If you have an iPhone, and you're on T-Mobile network, do not install iOS 10 for now. The U.S. carrier warned on Thursday that the iPhone 6, iPhone 6 Plus, and the iPhone 5SE users who downloaded Apple's newest iOS software were facing connectivity issues. Apple is working on a fix, and T-Mobile expects to resolve things within 48 hours. ZDNet adds: You can power-cycle your iPhone by holding in the power and home button at the same time until you see an Apple logo displayed on the screen. Apple's release of iOS 10 hasn't been perfect. During its first hour of availability on Tuesday, iOS users reported issues with the update stalling just as it finished. Those impacted by the issue were required to use iTunes on a computer to reinstall the update. Despite a rough start, iOS 10 adoption was at nearly 15 percent after just 24 hours, and is currently at 21 perfect nearly two days after availability according to Mixpanel.
Advertising

Samsung Stops Airing Galaxy Note 7 Commercials, Preps Early Launch of Galaxy S8 (sammobile.com) 86

An anonymous reader writes: Given the bad press surrounding Samsung in regard to the faulty Galaxy Note 7 batteries, the company appears to have stopped airing Galaxy Note 7 commercials on TV. You know it's bad when they have reportedly stopped airing commercials in their home country, South Korea. One of the reasons behind the move is because sales of the Galaxy Note 7 have been suspended for over a week now, and will not be resuming until there is enough inventory to replace all Galaxy Note 7 units that have already been shipped. Some analysts believe sales might not be resumed until next month. Samsung will be using the ad space to market their other products like TVs and refrigerators. In addition, the company may be looking to launch the successor to the Galaxy S7 ahead of schedule. Kim Sang-pyo, an analyst for KB Investment and Securities said in a report: "If Samsung's flagship smartphone launch is delayed to the end of the first quarter of next year, the profitability of the mobile business division could be worsened next year," states the analyst. SamMobile also recently revealed the new model numbers for the Galaxy S8: the SM-G950 and the SM-G955. One model will feature a smaller screen, the other larger -- similar to the Galaxy S7 and S7 edge, though both phones might have a curved display this time around.
Cellphones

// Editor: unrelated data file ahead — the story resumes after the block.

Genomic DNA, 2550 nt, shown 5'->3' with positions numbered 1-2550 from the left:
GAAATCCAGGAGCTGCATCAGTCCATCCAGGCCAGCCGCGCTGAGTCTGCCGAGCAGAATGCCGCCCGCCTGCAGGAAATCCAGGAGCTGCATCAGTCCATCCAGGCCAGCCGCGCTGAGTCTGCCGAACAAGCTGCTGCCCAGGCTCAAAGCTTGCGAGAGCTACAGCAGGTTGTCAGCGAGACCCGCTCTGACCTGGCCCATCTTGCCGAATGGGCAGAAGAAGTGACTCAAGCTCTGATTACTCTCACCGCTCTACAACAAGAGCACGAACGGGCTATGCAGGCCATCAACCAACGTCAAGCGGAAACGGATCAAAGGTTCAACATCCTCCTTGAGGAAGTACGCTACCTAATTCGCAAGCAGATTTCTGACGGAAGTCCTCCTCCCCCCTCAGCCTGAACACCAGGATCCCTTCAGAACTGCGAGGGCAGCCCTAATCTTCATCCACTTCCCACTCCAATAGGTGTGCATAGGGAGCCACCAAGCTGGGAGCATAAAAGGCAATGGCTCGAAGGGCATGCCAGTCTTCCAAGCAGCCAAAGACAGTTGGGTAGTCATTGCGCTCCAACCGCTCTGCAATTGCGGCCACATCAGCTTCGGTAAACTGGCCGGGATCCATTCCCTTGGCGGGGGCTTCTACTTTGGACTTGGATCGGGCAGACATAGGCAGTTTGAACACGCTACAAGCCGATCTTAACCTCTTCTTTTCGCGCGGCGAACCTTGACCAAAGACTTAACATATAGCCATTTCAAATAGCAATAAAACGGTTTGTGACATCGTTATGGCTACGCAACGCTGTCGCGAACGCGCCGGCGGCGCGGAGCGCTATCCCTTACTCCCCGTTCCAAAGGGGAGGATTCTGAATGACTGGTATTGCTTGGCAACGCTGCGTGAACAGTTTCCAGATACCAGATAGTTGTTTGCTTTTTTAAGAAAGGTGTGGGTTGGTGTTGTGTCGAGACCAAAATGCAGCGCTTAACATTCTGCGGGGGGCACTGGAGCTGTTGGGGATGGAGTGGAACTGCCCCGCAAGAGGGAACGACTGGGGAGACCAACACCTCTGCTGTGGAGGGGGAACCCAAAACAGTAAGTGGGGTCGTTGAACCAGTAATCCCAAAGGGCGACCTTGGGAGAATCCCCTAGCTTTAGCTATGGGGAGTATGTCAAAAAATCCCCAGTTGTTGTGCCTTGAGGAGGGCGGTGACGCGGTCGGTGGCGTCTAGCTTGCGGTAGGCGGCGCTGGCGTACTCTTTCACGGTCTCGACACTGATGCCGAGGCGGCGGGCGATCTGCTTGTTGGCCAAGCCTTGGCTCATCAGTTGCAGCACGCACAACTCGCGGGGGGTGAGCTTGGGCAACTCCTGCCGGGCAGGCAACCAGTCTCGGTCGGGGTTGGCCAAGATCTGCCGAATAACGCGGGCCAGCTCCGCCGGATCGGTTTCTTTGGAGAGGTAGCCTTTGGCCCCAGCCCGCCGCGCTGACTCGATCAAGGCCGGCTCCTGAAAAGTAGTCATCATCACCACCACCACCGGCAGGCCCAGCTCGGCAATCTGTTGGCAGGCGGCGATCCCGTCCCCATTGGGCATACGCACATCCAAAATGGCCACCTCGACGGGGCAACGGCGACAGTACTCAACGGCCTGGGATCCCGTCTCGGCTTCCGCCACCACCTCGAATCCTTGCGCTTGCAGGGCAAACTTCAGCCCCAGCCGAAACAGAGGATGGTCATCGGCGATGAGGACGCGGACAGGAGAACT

A Teenage Hacker Figured Out How To Get Free Data On His Phone (vice.com) 337

An anonymous reader quotes a report from Motherboard: Jacob Ajit is 17 and he just hacked his way to getting free phone data, presumably so that he can do whatever it is that teens do online these days without alerting his parents with overage fees. According to a Medium post Ajit posted on Wednesday, he made his discovery while playing around with a prepaid T-Mobile phone with no service. The phone was still able to connect to the network, although it would only take him to a T-Mobile portal asking him to renew the prepaid phone plan. For some reason, though, Ajit wrote that his internet speed test app still worked, albeit through a T-Mobile server. Ajit figured out that he was able to access media sent from any folder labelled "/speedtest," possibly because T-Mobile whitelists media files from speed tests regardless of the host. He tested his theory by setting up a "/speedtest" folder on his own site and filled it with media, including a Taylor Swift music video, which he was able to access. Ajit writes that he then created a proxy server that allows users to access any site with this method. All a T-Mobile user has to do is go to this page and input any URL they want to visit. "Just like that, I now had access to data throughout the T-Mobile network without maintaining any sort of formal payments or contract," Ajit wrote on Medium. "Just my phone's radios talking to the network's radios, free of any artificial shackles."
Communications

Google-Funded Free Wi-Fi Kiosks Are Scrapping Web Browsing Because Too Many People Were Using it For Porn (businessinsider.com) 140

This is why New Yorkers can't have nice things. LinkNYC, the initiative to install super-fast wifi hubs in New York City, is suspending web browsing on all its tablets after 8 months due to "inappropriate behavior," the company says, according to a report on BusinessInsider. From the article:Google parent company Alphabet funds LinkNYC through its spinoff Sidewalk Labs. "... Some users have been monopolizing the Link tablets and using them inappropriately, preventing others from being able to use them while frustrating the residents and businesses around them," the company writes in a statement. DNAInfo previously reported that people were using the hubs to watch porn.
The Almighty Buck

Pokemon Go's Paying Population Drops By 79% -- Still Most Profitable Mobile App In The US (metro.co.uk) 91

An anonymous reader quotes a report from Metro: The world's obsession with Pokemon Go was clearly never going to last, but the incredible thing about its success is that although the paying population of the game is now down by 79% from its mid-July peak it's still easily the most profitable mobile app in the U.S.. According to analysts at Slice Intelligence, at its peak Pokemon Go inspired twice as many people as normal to spend money on mobile games, but that's now returned to normal. But Pokemon Go still accounts for 28% of all money spent on mobile games in America, bringing in six times more than nearest rival Candy Crush Saga. The obvious problem for Pokemon Go is that there's not really much gameplay to keep you coming back, and as winter approaches wandering around the countryside is going to lose some of its appeal somewhat. But there's a huge range of new features that could be added to the app, and just this week has seen the introduction of the buddy feature that lets you walk around and team-up with a particular Pokemon. There's also the delayed release of the Pokemon Go Plus Bluetooth device and the recent announcement of the Apple Watch app.

Slashdot Top Deals